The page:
Charles Koch has been nurturing a lot lately. He is giving away money to a range of recipients in hopes of advancing emerging academic understanding of everything that goes into “well-being.” Over the past year, Koch’s grantmaking arms have convened gatherings on subjects ranging from the value of a college education, to ways of encouraging economic mobility, to criminal law reforms, to how creation of new businesses can be encouraged.
In one event, Richard Vedder of the Center for College Affordability and Productivity, data researcher Robert Morse of U.S. News & World Report, and Mike Rowe, creator of the TV show “Dirty Jobs,” met to discuss whether college, with rising tuition costs, remains the best path to success, and for whom, and what the alternative paths to the workforce might be. A program at Catholic University’s school of business is researching how economic freedom and ethical businesses can lift communities out of poverty. At Baylor University the Charles Koch foundation is supporting a center that investigates how entrepreneurship connects to “human well-being.” A Koch gift will help to build a Ph.D. program in entrepreneurship at historically black Fayetteville State University.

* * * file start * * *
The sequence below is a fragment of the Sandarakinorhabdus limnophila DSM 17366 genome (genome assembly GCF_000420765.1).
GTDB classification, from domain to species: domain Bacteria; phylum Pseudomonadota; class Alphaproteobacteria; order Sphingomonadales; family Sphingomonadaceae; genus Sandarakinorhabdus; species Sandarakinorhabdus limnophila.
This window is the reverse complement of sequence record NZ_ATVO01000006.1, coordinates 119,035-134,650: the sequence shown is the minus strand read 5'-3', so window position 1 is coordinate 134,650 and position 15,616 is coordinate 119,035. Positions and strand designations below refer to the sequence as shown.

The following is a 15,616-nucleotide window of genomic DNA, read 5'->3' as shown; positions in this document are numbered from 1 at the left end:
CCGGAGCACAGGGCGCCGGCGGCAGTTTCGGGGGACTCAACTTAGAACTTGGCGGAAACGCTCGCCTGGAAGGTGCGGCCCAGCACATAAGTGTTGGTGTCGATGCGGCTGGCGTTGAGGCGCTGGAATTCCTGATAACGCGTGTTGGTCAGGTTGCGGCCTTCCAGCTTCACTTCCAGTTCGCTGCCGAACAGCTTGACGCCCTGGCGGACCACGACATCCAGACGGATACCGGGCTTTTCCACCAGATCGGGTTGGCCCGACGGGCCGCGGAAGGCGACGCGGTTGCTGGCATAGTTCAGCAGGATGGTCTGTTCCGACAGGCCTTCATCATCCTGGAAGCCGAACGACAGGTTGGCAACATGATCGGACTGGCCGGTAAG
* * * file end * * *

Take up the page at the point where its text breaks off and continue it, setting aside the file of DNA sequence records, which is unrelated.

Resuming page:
Most recently, the United Negro College Fund announced one of its largest gifts ever, from Charles Koch and his brother David. The $25 million donation will provide about 3,000 merit-based scholarship awards for African-American undergraduate, graduate, and postdoctoral students, as well as $4 million for 37 historically black colleges. The scholarships will give students the opportunity to explore how economics, entrepreneurship, and innovation can increase quality of life for individuals, communities, and society.
The “ultimate goal is to help people improve their lives,” explains Koch. “That’s the proper role of business,” he says, “and the essence of my philanthropy.”